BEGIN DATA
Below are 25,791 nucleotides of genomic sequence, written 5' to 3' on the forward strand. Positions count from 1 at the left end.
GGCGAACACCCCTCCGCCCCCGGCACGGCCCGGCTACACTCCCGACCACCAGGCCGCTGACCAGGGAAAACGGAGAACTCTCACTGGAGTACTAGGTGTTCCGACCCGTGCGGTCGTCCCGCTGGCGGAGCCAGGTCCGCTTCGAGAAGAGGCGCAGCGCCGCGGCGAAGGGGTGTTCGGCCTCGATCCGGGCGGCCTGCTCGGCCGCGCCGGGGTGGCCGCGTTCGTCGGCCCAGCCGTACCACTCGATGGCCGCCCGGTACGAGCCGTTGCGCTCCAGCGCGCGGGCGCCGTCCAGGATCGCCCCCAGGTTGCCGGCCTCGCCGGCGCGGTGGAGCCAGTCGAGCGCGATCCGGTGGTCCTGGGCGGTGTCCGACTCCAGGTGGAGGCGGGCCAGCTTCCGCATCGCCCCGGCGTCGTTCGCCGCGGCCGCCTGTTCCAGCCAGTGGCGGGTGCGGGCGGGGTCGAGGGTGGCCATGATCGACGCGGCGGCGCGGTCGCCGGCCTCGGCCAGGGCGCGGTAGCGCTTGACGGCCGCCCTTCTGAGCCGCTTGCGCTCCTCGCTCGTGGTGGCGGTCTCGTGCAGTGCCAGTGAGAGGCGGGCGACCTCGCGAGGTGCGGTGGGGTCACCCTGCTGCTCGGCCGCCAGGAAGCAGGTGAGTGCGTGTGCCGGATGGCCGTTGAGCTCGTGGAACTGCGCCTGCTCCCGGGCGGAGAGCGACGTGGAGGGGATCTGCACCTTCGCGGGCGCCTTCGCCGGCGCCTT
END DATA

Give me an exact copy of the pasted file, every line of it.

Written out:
Below are 25,791 nucleotides of genomic sequence, written 5' to 3' on the forward strand. Positions count from 1 at the left end.
GGCGAACACCCCTCCGCCCCCGGCACGGCCCGGCTACACTCCCGACCACCAGGCCGCTGACCAGGGAAAACGGAGAACTCTCACTGGAGTACTAGGTGTTCCGACCCGTGCGGTCGTCCCGCTGGCGGAGCCAGGTCCGCTTCGAGAAGAGGCGCAGCGCCGCGGCGAAGGGGTGTTCGGCCTCGATCCGGGCGGCCTGCTCGGCCGCGCCGGGGTGGCCGCGTTCGTCGGCCCAGCCGTACCACTCGATGGCCGCCCGGTACGAGCCGTTGCGCTCCAGCGCGCGGGCGCCGTCCAGGATCGCCCCCAGGTTGCCGGCCTCGCCGGCGCGGTGGAGCCAGTCGAGCGCGATCCGGTGGTCCTGGGCGGTGTCCGACTCCAGGTGGAGGCGGGCCAGCTTCCGCATCGCCCCGGCGTCGTTCGCCGCGGCCGCCTGTTCCAGCCAGTGGCGGGTGCGGGCGGGGTCGAGGGTGGCCATGATCGACGCGGCGGCGCGGTCGCCGGCCTCGGCCAGGGCGCGGTAGCGCTTGACGGCCGCCCTTCTGAGCCGCTTGCGCTCCTCGCTCGTGGTGGCGGTCTCGTGCAGTGCCAGTGAGAGGCGGGCGACCTCGCGAGGTGCGGTGGGGTCACCCTGCTGCTCGGCCGCCAGGAAGCAGGTGAGTGCGTGTGCCGGATGGCCGTTGAGCTCGTGGAACTGCGCCTGCTCCCGGGCGGAGAGCGACGTGGAGGGGATCTGCACCTTCGCGGGCGCCTTCGCCGGCGCCTT